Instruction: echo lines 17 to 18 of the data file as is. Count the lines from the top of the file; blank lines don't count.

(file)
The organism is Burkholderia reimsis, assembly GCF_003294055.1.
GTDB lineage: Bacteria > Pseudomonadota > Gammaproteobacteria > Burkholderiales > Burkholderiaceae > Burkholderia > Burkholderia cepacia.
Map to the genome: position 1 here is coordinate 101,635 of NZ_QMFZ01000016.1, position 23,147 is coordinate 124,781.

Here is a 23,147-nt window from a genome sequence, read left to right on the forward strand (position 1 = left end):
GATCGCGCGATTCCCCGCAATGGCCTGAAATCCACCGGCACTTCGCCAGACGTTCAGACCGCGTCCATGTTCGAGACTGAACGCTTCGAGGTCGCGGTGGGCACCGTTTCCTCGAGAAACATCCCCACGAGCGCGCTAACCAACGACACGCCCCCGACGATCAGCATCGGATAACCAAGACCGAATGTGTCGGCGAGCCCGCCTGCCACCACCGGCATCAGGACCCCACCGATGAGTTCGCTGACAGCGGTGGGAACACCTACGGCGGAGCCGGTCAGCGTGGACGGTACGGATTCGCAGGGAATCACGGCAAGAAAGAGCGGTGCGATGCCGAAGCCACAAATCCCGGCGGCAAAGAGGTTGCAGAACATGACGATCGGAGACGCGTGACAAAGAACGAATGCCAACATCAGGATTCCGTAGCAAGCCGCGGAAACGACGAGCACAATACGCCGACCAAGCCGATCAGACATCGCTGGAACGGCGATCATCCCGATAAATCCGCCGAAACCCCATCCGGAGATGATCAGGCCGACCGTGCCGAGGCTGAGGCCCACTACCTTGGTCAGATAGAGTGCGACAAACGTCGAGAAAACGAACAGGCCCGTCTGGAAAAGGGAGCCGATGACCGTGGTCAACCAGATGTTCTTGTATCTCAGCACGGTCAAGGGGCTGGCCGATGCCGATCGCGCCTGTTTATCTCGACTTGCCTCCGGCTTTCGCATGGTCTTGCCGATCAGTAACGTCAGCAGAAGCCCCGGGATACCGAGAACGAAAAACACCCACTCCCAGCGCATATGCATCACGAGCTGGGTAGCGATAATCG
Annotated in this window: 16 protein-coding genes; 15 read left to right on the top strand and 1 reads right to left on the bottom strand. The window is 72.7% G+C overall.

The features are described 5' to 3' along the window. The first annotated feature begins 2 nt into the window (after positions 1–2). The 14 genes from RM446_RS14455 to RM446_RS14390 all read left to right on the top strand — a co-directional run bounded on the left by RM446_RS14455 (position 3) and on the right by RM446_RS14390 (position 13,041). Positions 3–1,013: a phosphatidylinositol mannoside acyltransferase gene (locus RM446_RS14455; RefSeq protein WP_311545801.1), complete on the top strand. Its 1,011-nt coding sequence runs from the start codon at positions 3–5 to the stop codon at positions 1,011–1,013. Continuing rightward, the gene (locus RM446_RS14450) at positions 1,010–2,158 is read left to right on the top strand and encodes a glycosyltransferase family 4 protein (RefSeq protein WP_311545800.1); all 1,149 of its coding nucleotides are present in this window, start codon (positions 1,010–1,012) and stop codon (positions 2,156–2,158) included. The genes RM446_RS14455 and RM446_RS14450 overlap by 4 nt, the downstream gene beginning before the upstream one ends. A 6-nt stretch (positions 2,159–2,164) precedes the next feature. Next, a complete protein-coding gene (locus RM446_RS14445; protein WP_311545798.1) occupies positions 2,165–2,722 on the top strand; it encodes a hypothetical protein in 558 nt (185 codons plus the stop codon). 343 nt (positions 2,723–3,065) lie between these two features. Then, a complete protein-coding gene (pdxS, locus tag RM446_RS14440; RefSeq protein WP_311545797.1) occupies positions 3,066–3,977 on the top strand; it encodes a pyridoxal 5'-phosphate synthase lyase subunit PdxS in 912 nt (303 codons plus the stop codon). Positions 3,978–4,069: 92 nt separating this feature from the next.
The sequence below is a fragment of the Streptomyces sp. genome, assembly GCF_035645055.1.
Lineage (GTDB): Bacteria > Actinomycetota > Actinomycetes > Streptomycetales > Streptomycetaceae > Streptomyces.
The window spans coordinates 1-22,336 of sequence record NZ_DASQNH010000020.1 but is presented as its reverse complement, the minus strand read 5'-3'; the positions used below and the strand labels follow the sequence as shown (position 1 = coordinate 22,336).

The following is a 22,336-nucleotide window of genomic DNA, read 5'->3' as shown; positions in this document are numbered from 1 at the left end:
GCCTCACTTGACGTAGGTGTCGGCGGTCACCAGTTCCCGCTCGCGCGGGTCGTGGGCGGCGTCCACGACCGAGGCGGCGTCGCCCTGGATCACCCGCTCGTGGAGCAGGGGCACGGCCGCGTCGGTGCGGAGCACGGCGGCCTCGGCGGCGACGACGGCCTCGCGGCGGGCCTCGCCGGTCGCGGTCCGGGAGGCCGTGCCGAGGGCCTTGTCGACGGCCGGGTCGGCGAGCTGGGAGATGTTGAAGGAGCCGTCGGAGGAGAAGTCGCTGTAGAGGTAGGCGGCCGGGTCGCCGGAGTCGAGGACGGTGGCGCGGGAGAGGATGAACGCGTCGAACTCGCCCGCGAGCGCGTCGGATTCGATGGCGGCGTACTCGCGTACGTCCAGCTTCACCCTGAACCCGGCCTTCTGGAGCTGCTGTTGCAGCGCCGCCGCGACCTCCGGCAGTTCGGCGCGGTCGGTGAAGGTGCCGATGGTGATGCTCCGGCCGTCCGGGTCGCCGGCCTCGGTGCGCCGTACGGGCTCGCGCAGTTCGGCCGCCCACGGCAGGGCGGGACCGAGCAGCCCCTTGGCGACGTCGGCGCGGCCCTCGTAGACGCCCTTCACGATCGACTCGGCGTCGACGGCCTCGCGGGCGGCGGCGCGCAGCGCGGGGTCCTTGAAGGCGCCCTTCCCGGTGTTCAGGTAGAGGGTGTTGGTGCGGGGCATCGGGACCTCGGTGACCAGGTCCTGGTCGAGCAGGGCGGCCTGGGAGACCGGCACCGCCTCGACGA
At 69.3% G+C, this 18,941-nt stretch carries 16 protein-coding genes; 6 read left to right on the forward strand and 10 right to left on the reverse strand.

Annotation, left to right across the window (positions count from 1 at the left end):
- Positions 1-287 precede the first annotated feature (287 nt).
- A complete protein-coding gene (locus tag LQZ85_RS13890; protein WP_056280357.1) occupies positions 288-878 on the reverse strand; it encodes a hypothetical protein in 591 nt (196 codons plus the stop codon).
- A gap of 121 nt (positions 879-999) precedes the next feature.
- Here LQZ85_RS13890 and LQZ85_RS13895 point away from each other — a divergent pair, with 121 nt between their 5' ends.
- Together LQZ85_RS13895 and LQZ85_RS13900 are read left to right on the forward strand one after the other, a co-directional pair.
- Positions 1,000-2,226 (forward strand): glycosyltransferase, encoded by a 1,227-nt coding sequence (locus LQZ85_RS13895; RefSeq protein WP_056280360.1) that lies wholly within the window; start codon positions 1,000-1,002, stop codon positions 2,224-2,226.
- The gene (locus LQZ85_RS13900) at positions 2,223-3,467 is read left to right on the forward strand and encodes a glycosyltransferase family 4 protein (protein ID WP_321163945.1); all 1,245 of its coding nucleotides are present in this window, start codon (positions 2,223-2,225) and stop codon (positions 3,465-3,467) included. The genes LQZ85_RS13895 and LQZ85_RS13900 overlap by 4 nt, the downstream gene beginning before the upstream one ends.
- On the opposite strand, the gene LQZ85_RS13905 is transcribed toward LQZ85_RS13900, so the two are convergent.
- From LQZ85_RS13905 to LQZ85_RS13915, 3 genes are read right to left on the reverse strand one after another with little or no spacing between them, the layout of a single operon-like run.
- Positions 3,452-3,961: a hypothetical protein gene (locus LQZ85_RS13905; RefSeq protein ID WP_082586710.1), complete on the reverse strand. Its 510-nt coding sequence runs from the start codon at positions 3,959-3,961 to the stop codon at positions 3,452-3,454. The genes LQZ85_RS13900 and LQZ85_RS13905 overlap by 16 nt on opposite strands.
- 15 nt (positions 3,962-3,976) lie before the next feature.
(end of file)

- A gap of 121 nt (positions 879-999) precedes the next feature.
- Here LQZ85_RS13890 and LQZ85_RS13895 point away from each other — a divergent pair, with 121 nt between their 5' ends.